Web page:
- If I have chosen not to try to make money off my work, why get upset if someone else does? After all, I could have tried to do so myself, but decided (for whatever reasons) not to. I gave up that option when I didn’t need to. I don’t really understand the sentiment that, if I am not going to make money off my work then no one else can either. Just because I chose to give up getting a financial reward, why must everyone else do so? If it’s because they didn’t work on it or pay for it, consider:
- If someone is going to be able to make money off of something I created, they are going to have to do some work that I chose not to do, such as marketing it. After all, if I already put it out for free for others to reuse, change, remix, then there is probably going to have to be some kind of value added to it in order for others to be willing to pay. Such as, at least, making it well-known through publicity efforts.
An argument for using NC could alternatively be made as follows. A person might use NC on their work so that IF someone else thinks they could make money from what the first person has created, then in order for that to happen the other party must contact and discuss this with the creator, and the creator could set terms that require payment to him/herself. I see that, but even then one is not likely to get much (how much do we get in royalties for academic books, say? A pittance, usually), and to me, especially thinking about my own work, this overvalues the remote possibility of a significant financial gain while ignoring some much more likely costs.
Some of these costs are addressed in article by Erik Möller that has been put into a wiki page. I won’t go through them here because they are pretty well explained on that page. And here’s a nice post by Kathi Fletcher focusing on problems with NC for OERs. Finally, this booklet by Paul Klimpel points out (on pp. 14-15) that the NC clause may actually end up prohibiting use of items by organizations and projects that endorse and promote “open” work, while not stopping large commercial companies from using them against the NC license (because they can absorb the cost of a lawsuit if it should ever come). (The booklet as a whole provides many useful arguments against using NC licenses.)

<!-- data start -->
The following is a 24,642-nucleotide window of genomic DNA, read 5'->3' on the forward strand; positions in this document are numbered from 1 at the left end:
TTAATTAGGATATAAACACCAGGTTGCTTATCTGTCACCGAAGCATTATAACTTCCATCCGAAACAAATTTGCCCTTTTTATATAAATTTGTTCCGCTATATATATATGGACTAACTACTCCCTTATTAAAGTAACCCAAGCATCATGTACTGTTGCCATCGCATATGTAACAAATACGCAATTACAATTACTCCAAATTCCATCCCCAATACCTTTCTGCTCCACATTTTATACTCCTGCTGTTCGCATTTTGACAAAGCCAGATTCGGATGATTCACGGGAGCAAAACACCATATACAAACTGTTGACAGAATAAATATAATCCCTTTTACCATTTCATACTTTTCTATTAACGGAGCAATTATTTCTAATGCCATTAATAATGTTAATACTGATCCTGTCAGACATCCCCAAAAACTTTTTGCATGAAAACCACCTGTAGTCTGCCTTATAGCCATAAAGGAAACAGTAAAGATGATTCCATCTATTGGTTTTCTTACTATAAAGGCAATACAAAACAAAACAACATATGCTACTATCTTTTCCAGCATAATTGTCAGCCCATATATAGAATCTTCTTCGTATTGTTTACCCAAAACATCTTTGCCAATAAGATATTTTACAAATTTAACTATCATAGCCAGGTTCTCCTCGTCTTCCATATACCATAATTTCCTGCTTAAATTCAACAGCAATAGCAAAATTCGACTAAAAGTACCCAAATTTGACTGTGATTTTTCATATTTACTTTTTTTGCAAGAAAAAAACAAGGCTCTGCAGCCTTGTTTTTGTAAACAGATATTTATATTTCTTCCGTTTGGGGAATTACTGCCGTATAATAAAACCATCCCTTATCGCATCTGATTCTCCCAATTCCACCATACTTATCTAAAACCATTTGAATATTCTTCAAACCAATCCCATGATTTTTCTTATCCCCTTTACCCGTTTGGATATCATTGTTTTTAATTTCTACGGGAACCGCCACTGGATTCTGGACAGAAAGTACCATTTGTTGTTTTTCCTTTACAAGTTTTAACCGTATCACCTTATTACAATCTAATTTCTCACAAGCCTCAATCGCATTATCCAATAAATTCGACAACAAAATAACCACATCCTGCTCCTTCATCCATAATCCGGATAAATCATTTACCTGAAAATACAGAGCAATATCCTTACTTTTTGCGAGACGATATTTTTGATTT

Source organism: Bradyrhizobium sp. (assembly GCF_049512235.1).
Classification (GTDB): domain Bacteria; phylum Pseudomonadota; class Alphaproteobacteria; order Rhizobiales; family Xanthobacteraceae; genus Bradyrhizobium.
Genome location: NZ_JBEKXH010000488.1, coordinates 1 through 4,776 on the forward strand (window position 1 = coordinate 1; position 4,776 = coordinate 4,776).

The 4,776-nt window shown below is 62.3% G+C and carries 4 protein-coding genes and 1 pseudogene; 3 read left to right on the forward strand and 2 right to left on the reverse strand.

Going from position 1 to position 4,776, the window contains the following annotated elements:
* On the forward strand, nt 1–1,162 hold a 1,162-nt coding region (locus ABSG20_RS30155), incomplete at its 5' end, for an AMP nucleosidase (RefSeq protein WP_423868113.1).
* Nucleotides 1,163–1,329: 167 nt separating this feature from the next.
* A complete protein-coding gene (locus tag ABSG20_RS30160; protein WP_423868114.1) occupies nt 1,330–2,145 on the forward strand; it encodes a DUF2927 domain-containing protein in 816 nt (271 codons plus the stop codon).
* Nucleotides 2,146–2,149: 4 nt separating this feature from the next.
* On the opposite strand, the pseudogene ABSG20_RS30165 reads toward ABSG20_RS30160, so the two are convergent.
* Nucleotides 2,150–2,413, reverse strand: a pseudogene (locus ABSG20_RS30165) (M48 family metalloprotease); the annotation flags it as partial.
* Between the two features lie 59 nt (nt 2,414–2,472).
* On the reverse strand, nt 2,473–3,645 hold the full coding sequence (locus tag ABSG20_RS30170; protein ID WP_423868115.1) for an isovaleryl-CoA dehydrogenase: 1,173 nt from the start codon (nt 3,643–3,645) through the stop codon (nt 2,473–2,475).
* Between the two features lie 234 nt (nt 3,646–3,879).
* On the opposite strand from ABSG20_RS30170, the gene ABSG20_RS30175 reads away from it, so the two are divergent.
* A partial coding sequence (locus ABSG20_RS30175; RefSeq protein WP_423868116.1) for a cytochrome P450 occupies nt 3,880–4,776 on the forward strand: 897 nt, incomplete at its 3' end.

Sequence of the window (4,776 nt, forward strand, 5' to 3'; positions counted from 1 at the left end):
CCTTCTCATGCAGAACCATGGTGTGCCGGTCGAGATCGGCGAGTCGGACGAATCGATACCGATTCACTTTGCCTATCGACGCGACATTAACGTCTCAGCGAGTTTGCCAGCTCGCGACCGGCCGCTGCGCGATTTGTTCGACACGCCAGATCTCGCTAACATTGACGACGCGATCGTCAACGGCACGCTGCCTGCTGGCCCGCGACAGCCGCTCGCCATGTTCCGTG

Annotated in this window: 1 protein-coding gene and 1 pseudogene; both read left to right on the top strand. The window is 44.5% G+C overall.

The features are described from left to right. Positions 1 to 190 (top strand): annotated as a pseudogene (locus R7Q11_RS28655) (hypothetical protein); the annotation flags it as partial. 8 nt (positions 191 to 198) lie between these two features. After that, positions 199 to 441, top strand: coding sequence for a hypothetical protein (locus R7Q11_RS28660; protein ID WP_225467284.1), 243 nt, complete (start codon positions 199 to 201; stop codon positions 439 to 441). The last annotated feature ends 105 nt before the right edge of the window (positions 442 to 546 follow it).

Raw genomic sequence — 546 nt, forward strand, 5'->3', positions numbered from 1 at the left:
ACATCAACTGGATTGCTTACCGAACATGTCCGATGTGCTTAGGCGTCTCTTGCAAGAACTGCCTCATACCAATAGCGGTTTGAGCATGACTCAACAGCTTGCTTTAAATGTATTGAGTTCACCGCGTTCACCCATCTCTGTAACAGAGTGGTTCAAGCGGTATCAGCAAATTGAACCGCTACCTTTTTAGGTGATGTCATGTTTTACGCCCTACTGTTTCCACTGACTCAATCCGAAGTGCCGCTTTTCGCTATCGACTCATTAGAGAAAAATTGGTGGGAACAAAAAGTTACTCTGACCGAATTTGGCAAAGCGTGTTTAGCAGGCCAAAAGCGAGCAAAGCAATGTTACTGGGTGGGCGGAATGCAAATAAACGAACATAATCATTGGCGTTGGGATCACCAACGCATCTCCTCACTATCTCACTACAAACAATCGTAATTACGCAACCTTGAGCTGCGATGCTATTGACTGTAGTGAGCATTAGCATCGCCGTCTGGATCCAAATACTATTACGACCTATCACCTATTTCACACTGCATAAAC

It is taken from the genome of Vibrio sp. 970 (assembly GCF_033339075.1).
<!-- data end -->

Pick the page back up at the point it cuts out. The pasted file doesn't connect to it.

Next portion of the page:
I’ll just add that this post by Daniel Clark, for the OU Open Education course, nicely addresses the point about the ambiguity of “commercial” in the NC licenses. These comments by David Wiley do too (on a discussion of NC licenses for OER, hosted by UNESCO). And having a license with ambiguous terms is not just a philosophical problem; it can mean that fewer people will use your work because they may be unsure whether their use falls under the vague “commercial” terms.
I have sometimes wondered whether this blog counts as “non commercial,” even, given that it is hosted and supported by the University of British Columbia, which, after all, charges money for its courses and thus “makes money” in some sense. It is syndicated on UBC’s “A Place of Mind” site, and thereby acts as part of the university’s publicity strategy in some (very small) sense. To the extent that my blog might help attract students (hmmm, not sure about that one) or donors (ditto), one might say it’s part of the university’s revenue stream. I realize that’s quite a stretch, but that it could even make sense to consider it shows that “non commercial” is unclear.
And this post by David Wiley shows that I am not alone in asking this sort of question (though the question there is slightly different: it’s about whether a textbook licensed NC could be used for a course that students have to pay for, and Wiley answers yes). I don’t ever use images for this blog that have an NC license, even though I am pretty sure I could. Who knows; maybe someday I’ll move this blog over to a platform on which I actually try to make some money through ads (highly unlikely but…). I refuse to go through and change images from the past were such a thing ever to occur.